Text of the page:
So why would it matter to them whether the bond is tender for taxes. In what sense is it “money good” to them? In the sense that there might be someone with a tax liability willing to purchase the note at face value? Really?

    Have you actually considered how well this will fly IRL or is this more like an MMT thought-experiment?

  11. Ray Sawhill

    These MMT postings seem 1) very smart, 2) suspiciously breezy, confident, and circular, and 3) to take place in Cloud Cuckooland.

    I don’t personally go along with the US’s fiat money scheme primarily because the government accepts my tax payments in that currency but because everyone else in the world is going along with the scheme. It seems to work, it seems to be accepted, it isn’t like any of us have a lot of other opportunities, hence I (however reluctantly) too play along. My conclusion from this: Once/if “everyone” loses confidence in the viability our fiat money, the scheme collapses.

    MMT seems to rest on the idea of “it’s money because taxes can be paid in it.” I wouldn’t want to discount the notion that there’s SOME significance there. But basing an entire semi-school of economics — and deriving an apparently infinite number of confident and wide-ranging policy recommendations — on this sets off all kinds of alarm bells in my mind. Of course, maybe I’m just not smart enough to fully understand the genius at work here. But it looks like the latest version of a house of cards to me.

  12. Matt Franko

    If you dont pay the taxes in USD, you dont pass go and you go to JAIL man! Does this ‘seem to work’ for you?


  13. ex-AK

    Last time experiment was done in Russia with regard to communism.

    Whose turn to make an experiment with MMT now?

  14. Ray Sawhill

    Matt — If one day everyone wakes up and decides that our fiat money is a meaningless farce (as one day everyone in the USSR decided that the Soviet Union was a meaningless farce), then it won’t matter if the government demands that I pay my taxes in its currency or not. From this I conclude that the currency’s viability is more dependent on a collective act of faith than it is on the government’s demand that I pay my taxes in dollars. I’m not building a wide-ranging school of economics on my little hunch, though.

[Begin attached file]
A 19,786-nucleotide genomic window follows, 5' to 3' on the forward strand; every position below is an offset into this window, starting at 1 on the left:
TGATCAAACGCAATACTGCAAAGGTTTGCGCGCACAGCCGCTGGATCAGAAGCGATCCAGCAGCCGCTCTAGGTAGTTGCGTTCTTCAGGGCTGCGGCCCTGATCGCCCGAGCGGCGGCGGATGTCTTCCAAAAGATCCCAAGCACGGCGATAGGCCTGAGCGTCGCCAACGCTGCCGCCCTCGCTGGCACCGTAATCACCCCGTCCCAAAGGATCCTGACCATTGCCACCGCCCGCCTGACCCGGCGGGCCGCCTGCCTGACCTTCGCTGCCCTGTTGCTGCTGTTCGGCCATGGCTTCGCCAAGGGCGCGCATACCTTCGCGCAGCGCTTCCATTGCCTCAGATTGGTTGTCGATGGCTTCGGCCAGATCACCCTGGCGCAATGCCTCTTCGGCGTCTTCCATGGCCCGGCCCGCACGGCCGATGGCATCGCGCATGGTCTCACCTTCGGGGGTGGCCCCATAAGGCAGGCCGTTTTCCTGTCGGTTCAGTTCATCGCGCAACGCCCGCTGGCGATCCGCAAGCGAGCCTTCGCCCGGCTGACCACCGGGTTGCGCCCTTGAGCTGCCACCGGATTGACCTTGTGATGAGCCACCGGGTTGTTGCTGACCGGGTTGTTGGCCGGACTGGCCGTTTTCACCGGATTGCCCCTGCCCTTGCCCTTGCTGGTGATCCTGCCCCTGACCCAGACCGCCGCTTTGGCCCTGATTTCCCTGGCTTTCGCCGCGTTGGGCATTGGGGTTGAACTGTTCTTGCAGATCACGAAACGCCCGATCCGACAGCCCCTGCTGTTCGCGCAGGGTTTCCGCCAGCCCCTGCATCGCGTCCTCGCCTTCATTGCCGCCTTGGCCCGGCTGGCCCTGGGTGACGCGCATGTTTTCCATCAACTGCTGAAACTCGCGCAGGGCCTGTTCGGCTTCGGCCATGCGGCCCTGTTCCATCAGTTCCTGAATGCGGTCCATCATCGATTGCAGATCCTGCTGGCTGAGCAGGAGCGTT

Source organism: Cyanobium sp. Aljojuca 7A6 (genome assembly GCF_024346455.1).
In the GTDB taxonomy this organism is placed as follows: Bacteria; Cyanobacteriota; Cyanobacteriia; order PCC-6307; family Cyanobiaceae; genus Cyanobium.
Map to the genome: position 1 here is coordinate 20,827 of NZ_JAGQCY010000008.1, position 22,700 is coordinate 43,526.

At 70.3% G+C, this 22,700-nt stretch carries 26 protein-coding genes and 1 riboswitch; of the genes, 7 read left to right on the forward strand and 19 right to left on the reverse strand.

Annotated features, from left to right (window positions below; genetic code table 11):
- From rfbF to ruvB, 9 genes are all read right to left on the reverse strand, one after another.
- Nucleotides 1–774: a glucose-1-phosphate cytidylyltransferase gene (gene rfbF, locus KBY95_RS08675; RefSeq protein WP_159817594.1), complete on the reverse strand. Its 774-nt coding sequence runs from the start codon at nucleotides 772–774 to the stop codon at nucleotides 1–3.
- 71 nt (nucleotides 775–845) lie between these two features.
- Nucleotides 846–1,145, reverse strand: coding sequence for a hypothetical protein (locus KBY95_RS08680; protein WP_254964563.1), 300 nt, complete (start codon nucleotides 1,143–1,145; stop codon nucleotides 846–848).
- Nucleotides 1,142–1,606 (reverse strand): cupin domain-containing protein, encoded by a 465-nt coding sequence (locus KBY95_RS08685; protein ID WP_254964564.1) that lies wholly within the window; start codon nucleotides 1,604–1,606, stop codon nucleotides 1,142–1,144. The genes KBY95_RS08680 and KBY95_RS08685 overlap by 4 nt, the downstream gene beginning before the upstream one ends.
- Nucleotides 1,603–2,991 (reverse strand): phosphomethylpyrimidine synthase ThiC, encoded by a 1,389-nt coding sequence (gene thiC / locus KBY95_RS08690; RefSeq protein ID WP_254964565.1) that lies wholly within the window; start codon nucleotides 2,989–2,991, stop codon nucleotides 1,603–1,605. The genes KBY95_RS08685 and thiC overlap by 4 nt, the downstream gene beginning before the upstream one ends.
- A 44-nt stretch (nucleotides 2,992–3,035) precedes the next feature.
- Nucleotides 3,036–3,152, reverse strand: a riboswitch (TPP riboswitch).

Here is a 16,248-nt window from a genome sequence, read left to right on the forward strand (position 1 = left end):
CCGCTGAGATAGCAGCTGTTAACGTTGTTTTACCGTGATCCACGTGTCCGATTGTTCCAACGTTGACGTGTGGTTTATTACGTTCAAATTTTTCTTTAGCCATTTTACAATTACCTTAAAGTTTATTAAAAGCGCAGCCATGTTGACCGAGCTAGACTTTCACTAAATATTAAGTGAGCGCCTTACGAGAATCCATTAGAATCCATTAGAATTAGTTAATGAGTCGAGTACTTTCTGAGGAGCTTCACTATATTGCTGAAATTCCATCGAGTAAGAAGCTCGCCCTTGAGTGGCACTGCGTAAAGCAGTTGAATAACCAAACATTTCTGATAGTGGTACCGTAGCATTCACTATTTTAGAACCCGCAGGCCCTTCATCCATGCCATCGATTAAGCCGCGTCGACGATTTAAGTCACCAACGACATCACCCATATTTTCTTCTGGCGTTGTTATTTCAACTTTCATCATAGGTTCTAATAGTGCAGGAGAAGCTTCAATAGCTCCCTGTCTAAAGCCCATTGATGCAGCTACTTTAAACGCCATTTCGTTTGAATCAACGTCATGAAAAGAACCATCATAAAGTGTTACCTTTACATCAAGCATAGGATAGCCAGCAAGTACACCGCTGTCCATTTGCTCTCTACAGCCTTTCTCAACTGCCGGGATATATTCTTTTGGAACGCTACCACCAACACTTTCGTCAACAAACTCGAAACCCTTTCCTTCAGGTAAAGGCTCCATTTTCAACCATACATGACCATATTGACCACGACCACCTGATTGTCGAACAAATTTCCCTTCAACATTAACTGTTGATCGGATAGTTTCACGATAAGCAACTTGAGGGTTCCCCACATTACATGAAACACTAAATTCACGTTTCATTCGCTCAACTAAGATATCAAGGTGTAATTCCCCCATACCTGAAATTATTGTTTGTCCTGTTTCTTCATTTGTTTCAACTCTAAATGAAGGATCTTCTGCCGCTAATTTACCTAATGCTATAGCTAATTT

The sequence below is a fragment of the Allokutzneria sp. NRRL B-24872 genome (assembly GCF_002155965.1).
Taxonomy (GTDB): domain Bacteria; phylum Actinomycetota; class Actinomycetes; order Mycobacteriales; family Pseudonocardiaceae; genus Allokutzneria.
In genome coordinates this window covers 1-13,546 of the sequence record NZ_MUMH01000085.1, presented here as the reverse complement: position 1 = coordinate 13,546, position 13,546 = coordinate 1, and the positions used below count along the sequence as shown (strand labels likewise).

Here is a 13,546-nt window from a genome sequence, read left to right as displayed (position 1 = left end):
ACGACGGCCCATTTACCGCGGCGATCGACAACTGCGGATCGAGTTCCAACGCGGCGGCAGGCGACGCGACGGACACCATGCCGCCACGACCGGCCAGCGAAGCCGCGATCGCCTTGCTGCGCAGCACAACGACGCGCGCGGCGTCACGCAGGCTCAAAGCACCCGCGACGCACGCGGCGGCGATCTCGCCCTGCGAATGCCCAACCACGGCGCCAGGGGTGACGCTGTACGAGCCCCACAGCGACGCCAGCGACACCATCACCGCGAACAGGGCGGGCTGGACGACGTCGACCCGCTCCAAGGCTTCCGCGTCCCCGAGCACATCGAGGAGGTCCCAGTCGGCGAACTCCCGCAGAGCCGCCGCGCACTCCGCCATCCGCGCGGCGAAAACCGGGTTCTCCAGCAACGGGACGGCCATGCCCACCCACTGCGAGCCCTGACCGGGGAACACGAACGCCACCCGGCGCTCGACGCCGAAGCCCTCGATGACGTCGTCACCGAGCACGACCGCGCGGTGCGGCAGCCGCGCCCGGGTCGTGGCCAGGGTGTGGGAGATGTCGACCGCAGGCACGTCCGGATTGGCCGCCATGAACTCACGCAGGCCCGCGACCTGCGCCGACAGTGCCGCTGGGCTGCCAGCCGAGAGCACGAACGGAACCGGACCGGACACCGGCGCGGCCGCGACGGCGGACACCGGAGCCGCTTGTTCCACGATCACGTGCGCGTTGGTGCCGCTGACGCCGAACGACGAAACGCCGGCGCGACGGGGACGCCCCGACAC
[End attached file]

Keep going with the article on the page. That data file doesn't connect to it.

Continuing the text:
15. michel

    Right now, Greek government issues bonds, can’t get them away. Why? People don’t believe they will be repaid. Why? Because Greece’s debt as a percentage of GDP is too high for it to be plausible that it will raise enough tax revenue to repay interest and principal.

    Not to mention that at the moment they are using the proceeds of the new debt to pay off the interest of the old, usually considered to be a performance in dubious taste.

    So, the authors propose, the Greeks should announce that their new debt can be used to pay taxes. WTF difference does this make? Any saleable instrument can be used to pay taxes, just sell it and use the proceeds.

    Ah, say the authors, the big difference is these new bonds can be used to pay taxes at par.

    That’s a wonderful way of ensuring a second default. The first default happened when they failed to pay interest and or principal on the bonds, at which point they immediately became usable to pay taxes.

    Now all that happens is that tax revenues fall through the floor. Why? Because the bonds are now selling for 0.20 on the dollar, but they are worth 1.00 if tendered in payment of taxes. Great stuff. Now, how do you use that nomimal 1.00 to pay the wages of your civil servants? I guess you issue a whole lot of it, default on it, accept it in payment of taxes, which you raise through the roof, and then you make it legal tender for food and lodging as well. And then you try to buy Japanese cars with it?

    At this point the government realizes that it has no money, and it decides not to accept the bonds at par, but at some discount, lets say at a couple of percent over fair market value, which by then will be zero. So this is the second default.

    At least we have save the Euro, however. But I must have missed that part, tell me again how we did that?

  16. blue monkey

    Greece and Spain won’t pay back. The only thing Germans can do is:
    REPOSES 170 Leopard 2AEX Battle Tanks from Greece, and 190 Leopard 2A6E Battle Tanks from Spain.
    U.S.A must REPOSES 170 F-16 Jet Fighters from Greece, … the rest is gone with the wind …forever …
    Greece must stop paying lucrative pensions with borrowed money, reform the free health care system, and cut down, 4 times the military budged.

  17. blue monkey

    Greece and Spain won’t pay back. The only thing Germans can do is:
    REPOSES 170 Leopard 2AEX Battle Tanks from Greece, and 190 Leopard 2A6E Battle Tanks from Spain.
    U.S.A must REPOSES 170 F-16 Jet Fighters from Greece, … the rest is gone with the wind …forever …
    Greece must stop paying lucrative pensions with borrowed money, reform the free health care system, and cut down, 4 times the military budged.

Comments are closed.